Toddlers, 1-year-olds to 3-year-olds, are full of energy and curiosity. They’re practicing and mastering many skills, like walking, talking, and climbing. However, their biggest endeavor is becoming their own person. One of the major challenges for parents is supporting their toddler in developing this independence. Parents are understandably not ready for their child to stop being the baby. It’s a difficult process to endure when their child demands that “I can do it myself, and my way!” and the attitude that follows.
Take comfort in knowing…
All toddlers push for their independence.
Each child has a unique timetable for this burst of “independence”, but many parents will notice an increase in their assertive behavior around 18 months and again around 30 months.
A common toddler response to frustration is a temper tantrum.
Toddlers have their own struggle, as they try to balance their need for independence with their need for dependence.
Toddlers often respond with a loud “NO!” almost automatically, even when they really mean, “yes”.
Toddlers often forget the boundaries parent’s set, so they make the same mistakes repeatedly.
The purpose of the toddler’s challenge is not to be difficult, but to assert themselves as an individual, separate from their parents.
“Challenging” behavior during the toddler years will not last a lifetime. When parents support their toddler to assert their independence, the toddler can pass through this stage and move to the more cooperative and practical preschool stage quickly.
Tips to provide opportunities of independence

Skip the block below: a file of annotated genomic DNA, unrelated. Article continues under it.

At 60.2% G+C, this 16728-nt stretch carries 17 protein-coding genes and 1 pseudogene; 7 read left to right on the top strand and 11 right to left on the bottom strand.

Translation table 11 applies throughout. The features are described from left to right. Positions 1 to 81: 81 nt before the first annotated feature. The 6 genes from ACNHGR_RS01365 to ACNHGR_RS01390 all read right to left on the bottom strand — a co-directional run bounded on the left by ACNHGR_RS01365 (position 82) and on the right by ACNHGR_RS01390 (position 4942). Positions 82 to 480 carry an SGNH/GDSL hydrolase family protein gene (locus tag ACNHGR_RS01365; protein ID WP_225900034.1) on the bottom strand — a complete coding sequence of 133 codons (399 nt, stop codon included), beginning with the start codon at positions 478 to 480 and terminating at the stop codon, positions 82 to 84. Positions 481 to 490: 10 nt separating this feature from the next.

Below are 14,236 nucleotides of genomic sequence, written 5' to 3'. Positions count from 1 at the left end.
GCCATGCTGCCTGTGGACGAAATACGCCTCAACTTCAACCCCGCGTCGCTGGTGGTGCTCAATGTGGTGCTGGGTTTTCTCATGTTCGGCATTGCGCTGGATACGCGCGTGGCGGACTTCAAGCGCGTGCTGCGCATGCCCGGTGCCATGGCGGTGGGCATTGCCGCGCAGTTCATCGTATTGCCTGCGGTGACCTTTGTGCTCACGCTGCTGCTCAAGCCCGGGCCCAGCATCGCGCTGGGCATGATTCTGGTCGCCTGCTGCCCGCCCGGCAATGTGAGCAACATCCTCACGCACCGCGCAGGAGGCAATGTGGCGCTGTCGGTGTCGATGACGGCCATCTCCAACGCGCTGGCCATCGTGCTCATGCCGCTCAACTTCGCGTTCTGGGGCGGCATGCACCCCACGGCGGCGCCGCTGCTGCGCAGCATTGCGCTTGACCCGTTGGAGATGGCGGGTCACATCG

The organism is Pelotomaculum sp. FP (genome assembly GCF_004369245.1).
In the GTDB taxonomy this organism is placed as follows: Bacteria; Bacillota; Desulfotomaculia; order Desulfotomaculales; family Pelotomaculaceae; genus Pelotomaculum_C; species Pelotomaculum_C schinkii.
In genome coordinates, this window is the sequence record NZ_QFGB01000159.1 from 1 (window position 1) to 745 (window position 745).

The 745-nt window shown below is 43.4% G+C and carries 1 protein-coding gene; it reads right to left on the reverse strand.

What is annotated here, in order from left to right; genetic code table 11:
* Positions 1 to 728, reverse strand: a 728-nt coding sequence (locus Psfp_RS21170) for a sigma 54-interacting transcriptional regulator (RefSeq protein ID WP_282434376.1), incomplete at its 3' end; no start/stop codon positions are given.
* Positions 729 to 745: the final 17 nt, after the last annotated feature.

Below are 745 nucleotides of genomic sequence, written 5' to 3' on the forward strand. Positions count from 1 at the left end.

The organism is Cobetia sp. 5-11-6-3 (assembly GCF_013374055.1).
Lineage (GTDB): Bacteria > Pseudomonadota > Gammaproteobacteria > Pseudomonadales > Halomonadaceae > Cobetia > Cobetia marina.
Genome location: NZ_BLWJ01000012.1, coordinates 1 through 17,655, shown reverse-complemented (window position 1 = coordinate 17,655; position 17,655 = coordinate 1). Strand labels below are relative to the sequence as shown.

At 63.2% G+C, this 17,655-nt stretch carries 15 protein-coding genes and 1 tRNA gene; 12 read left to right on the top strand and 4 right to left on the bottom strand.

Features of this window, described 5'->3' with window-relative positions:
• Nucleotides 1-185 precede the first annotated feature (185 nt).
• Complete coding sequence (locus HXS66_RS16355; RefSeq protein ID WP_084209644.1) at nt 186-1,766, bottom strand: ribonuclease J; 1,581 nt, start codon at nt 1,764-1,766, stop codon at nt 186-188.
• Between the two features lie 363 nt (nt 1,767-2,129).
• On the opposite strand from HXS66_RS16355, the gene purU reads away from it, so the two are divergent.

Toddlers learn through indoor and outdoor play experiences; blocks, animal figures, dress-up clothes, cardboard boxes, bubbles, sticks, leaves, balls, kitchen utensils, pots, pans etc.
Toddlers can carry their own lunch boxes, put toys away, put their shoes by the door, and help with chores like putting clean laundry into drawers. Give them the time they need to do tasks on their own. Add extra time for things like putting on shoes, walking to the car, emptying a backpack, and feeding the dog. Also remember to provide plenty of time to transition from one activity to another; toddlers can’t immediately switch gears. It’s worth taking the time to practice doing things that produce feelings of capability, competence, and independence.
Have a predictable routine. Toddlers like to know what’s going to happen next, which helps avoid surprises, struggles, and tantrums. Give advance notice:
“I’m picking you up right after lunch.”
“After breakfast, we’ll get dressed.”
“We’ll start putting the blocks away in a few minutes.”
Include and interact with your toddler doing everyday things. Toddlers can tear lettuce for salad, mix batter, put dishes away etc.
Be silly, hop to the bedroom, sing opera in the car, read favourite books in character voices over and over.
Share joy together, smile, dance, sing, laugh out loud, have fun, and show your love, cuddle, hug, and kiss.
Toddlers are brave enough to do things their way and to go for it! They see the wonder in the world and that all things around them are possible. We can learn so much from them.